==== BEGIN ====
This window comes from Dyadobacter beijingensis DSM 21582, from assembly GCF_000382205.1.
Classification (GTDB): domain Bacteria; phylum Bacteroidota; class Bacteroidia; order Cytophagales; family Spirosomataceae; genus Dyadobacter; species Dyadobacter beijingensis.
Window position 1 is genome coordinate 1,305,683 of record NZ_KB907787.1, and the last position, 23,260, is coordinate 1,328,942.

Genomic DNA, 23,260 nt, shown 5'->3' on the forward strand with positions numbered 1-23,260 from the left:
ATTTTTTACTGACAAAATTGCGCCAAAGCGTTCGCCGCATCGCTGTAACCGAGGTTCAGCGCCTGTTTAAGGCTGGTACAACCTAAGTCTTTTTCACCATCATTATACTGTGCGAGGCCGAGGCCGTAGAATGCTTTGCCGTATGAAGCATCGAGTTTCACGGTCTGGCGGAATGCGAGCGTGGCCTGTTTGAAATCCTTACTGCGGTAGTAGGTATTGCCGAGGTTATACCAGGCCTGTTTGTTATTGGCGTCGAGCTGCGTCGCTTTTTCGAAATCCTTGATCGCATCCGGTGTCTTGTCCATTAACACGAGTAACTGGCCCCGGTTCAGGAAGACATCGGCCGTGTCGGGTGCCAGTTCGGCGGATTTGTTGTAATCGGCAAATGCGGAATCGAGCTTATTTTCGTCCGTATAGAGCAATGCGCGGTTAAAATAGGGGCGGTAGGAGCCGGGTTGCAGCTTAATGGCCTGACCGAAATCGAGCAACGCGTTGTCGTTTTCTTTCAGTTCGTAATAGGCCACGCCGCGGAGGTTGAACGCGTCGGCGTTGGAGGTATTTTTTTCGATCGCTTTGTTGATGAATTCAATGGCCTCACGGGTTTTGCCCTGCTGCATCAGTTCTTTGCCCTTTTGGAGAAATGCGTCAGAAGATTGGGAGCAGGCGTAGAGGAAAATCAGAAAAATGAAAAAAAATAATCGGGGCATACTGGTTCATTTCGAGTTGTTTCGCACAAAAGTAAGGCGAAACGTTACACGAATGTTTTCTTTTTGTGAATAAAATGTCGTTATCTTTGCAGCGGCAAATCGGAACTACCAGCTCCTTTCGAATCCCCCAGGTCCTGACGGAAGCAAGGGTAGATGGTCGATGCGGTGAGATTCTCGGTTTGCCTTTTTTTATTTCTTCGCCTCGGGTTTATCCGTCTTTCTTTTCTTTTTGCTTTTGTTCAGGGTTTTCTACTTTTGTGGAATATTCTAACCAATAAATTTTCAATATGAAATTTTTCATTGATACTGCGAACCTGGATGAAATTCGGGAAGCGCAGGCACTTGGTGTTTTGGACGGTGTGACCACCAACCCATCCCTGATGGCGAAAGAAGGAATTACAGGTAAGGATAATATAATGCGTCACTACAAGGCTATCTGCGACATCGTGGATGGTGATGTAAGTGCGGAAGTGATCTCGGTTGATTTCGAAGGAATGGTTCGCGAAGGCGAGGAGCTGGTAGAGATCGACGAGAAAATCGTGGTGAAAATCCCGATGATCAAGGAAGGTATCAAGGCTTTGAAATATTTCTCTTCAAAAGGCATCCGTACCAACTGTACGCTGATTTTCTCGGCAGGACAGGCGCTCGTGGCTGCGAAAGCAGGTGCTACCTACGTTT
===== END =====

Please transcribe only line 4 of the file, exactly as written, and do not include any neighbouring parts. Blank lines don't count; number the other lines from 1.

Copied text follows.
Genomic DNA, 23,260 nt, shown 5'->3' on the forward strand with positions numbered 1-23,260 from the left: